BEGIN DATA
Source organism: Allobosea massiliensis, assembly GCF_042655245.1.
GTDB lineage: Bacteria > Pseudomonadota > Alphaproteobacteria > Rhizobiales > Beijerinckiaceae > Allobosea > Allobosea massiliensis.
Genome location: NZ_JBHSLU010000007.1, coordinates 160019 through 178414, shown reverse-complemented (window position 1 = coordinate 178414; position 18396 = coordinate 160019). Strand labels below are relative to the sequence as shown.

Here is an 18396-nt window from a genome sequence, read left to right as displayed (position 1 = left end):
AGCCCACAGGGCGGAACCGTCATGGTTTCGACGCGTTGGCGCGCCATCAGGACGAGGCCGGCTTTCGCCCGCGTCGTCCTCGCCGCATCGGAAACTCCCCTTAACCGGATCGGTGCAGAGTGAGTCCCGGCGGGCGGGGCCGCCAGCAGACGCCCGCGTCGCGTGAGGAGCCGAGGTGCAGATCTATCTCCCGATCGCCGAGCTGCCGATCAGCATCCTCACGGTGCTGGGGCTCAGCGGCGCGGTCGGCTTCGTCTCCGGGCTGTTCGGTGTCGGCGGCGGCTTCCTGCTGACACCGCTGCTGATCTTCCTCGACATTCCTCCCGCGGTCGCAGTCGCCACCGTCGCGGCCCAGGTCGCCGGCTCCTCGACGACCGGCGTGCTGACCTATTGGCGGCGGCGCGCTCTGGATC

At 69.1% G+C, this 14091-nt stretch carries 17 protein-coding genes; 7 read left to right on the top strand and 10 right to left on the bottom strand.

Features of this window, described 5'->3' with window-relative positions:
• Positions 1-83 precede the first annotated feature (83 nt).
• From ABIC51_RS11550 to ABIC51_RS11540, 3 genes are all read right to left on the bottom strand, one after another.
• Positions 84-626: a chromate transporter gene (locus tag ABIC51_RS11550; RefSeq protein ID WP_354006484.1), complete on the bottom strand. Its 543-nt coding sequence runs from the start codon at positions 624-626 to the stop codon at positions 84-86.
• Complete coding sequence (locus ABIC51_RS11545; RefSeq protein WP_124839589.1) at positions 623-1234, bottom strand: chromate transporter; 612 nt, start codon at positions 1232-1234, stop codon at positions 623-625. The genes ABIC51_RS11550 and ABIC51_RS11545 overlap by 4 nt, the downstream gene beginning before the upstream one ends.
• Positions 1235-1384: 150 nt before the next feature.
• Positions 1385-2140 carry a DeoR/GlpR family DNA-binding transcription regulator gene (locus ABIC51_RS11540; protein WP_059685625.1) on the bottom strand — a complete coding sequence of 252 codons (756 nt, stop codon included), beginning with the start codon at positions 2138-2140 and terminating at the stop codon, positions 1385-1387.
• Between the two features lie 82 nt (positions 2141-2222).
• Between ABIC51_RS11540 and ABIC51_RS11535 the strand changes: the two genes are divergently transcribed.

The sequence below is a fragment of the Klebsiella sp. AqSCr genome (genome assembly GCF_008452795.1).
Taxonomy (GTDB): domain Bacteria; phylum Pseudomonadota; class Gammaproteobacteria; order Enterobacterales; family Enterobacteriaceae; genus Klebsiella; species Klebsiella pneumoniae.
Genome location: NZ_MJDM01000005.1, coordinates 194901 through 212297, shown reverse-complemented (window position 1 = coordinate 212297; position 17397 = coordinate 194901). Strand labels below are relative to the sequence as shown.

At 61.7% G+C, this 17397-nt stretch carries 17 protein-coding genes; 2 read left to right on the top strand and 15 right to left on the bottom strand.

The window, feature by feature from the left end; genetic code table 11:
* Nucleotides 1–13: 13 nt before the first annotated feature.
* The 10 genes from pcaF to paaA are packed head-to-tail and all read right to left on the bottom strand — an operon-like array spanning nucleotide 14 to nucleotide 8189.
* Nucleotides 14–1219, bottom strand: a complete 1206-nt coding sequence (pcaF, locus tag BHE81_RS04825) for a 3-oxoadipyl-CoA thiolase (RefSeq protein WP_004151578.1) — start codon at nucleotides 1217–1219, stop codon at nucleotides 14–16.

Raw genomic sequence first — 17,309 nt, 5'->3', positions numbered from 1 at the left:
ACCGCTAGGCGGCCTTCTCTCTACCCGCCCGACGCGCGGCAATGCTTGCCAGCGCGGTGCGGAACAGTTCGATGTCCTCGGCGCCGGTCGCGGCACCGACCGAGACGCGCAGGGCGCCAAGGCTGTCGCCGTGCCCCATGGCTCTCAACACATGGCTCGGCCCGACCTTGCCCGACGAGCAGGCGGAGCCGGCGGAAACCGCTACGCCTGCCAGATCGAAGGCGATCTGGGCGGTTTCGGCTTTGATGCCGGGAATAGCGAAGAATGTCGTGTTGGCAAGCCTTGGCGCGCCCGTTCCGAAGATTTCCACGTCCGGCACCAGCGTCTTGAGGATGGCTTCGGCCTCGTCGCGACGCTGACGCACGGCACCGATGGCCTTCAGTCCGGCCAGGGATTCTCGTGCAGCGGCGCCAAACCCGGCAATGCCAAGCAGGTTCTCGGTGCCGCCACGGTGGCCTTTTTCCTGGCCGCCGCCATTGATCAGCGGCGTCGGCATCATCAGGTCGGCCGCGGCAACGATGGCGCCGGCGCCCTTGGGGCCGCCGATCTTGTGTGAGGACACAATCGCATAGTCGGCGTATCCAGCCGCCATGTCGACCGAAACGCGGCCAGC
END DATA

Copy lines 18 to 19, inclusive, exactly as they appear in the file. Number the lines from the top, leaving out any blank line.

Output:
Genome location: NZ_MJDM01000005.1, coordinates 194901 through 212297, shown reverse-complemented (window position 1 = coordinate 212297; position 17397 = coordinate 194901). Strand labels below are relative to the sequence as shown.

At 61.7% G+C, this 17397-nt stretch carries 17 protein-coding genes; 2 read left to right on the top strand and 15 right to left on the bottom strand.